CD Molecule Antibodies

Panyue (Penny) Hao

Panyue (Penny) Hao
Feb 12, 2019 11:51:28 AM

Cluster of differentiation, or CD molecules, are cell surface markers that are used for identification of cell types in pathology and other bioscience disciplines. The expression levels of CD markers may increase or decrease (or disappear altogether, at least to undetectable levels) when cells (for example, leukocytes, red blood cells, platelets, and vascular endothelial cells, etc.) differentiate into new and different lineages. Depending on the CD marker, the expression level may identify a phenotype for different segments of cells, such as when they become active or diseased. Most CD molecules are transmembrane proteins or glycoproteins, including extracellular regions that bind a ligand or opposing receptor, transmembrane regions to anchor the CD marker into the cell, and cytoplasmic regions that may confer some adaptor or catalytic function. Some CD molecules can also be "anchored" on the cell membrane by means of inositol phospholipids. A few CD molecules are carbohydrate haptens. The study of CD molecules can be used in many basic immunology research fields, such as the relationship between CD antigen structure and function, cell activation pathway, signal transduction and cell differentiation, etc. It can be used clinically for disease mechanism research, clinical diagnosis, disease prognosis, efficacy tracking and treatment, and more. CD molecules such as CD4, CD8, CD25, etc. can be used to identify populations of cells when studying samples by flow cytometry or immunofluorescence.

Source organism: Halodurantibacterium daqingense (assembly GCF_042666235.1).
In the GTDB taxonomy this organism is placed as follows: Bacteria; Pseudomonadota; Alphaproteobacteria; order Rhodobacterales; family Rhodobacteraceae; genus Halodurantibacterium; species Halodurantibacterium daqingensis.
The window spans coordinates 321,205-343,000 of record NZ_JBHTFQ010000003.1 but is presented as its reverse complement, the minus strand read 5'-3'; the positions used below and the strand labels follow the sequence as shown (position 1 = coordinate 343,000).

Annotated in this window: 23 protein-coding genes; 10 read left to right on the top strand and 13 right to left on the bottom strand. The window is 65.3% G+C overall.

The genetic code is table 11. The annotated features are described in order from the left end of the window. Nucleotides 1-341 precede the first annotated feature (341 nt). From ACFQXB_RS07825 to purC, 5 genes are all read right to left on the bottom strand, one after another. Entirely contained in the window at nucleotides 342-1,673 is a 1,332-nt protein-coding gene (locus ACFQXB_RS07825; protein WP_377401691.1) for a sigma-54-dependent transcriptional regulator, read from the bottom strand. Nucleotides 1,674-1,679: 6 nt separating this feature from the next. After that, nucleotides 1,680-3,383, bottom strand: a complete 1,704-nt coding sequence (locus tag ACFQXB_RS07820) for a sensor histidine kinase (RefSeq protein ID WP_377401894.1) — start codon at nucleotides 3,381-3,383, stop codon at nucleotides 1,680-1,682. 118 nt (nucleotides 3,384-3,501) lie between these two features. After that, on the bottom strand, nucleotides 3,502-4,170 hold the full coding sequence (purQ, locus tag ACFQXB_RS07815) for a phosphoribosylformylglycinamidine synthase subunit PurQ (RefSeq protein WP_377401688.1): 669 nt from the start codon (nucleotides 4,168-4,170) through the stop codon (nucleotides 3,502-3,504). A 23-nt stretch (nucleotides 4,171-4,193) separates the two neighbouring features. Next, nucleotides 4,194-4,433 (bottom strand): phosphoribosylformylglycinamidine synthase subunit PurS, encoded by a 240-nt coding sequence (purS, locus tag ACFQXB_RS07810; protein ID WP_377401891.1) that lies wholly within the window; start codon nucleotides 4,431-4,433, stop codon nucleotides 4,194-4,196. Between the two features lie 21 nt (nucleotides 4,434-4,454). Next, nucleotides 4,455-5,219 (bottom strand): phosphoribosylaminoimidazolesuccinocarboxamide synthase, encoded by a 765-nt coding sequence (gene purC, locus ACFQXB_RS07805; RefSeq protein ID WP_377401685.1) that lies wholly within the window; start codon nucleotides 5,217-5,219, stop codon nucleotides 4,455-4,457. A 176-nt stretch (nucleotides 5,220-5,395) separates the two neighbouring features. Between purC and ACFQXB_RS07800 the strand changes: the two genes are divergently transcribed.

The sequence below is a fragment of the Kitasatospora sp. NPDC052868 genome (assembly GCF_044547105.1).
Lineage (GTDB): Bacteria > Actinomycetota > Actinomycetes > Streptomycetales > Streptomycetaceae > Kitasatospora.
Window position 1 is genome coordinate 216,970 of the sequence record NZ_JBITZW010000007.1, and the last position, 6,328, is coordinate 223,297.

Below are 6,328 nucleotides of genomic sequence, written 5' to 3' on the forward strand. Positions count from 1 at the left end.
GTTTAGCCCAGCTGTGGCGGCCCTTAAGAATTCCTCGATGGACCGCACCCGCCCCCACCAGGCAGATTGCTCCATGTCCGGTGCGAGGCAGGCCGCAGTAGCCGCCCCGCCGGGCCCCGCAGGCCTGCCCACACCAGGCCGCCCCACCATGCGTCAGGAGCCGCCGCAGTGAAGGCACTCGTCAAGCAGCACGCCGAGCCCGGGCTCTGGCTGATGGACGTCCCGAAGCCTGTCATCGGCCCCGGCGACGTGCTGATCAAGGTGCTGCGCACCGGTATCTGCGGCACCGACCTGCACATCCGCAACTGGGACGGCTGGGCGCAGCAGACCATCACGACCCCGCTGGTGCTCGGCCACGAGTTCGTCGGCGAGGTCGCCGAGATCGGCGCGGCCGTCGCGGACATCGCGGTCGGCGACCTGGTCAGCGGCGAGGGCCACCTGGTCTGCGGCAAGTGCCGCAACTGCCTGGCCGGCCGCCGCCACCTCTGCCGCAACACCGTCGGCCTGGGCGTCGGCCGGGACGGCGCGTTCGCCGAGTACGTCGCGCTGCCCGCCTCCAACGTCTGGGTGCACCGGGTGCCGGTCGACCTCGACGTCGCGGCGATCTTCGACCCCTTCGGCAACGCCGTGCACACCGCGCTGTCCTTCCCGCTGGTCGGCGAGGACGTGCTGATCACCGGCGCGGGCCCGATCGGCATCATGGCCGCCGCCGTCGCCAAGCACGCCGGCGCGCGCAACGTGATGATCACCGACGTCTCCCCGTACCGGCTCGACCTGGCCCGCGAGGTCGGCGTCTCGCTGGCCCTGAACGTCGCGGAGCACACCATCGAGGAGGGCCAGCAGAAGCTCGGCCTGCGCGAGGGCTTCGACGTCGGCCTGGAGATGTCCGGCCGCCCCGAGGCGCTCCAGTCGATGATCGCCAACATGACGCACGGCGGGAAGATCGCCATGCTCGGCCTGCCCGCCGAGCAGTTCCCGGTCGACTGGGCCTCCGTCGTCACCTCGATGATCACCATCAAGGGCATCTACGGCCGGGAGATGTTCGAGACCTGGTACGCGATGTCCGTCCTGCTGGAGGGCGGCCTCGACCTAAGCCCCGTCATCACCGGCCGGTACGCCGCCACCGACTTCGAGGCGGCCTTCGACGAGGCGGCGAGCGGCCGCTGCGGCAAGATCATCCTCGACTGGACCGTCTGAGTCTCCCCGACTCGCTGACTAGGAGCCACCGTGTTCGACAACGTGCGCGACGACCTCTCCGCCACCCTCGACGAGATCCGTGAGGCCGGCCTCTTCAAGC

CD44 Polyclonal Antibody, CD34 Polyclonal Antibody, CD4 Polyclonal Antibody, CD56 Antibody 

CD44_mouse spleenCD34_human-placentaCD4_rat spleenCD56-NCAM1_human-stomach

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CD31/PECAM1 Polyclonal Antibody


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Tags: Antibodies, Featured Product Weekly, Signaling Pathway, Cell Signaling, CD Molecules, Transmembrane Protein, Immunology

Panyue (Penny) Hao

Panyue (Penny) Hao

Content creator, knowledge craver, all-around food fanatic thriving to survive in the fascinating yet uncharted world of biology.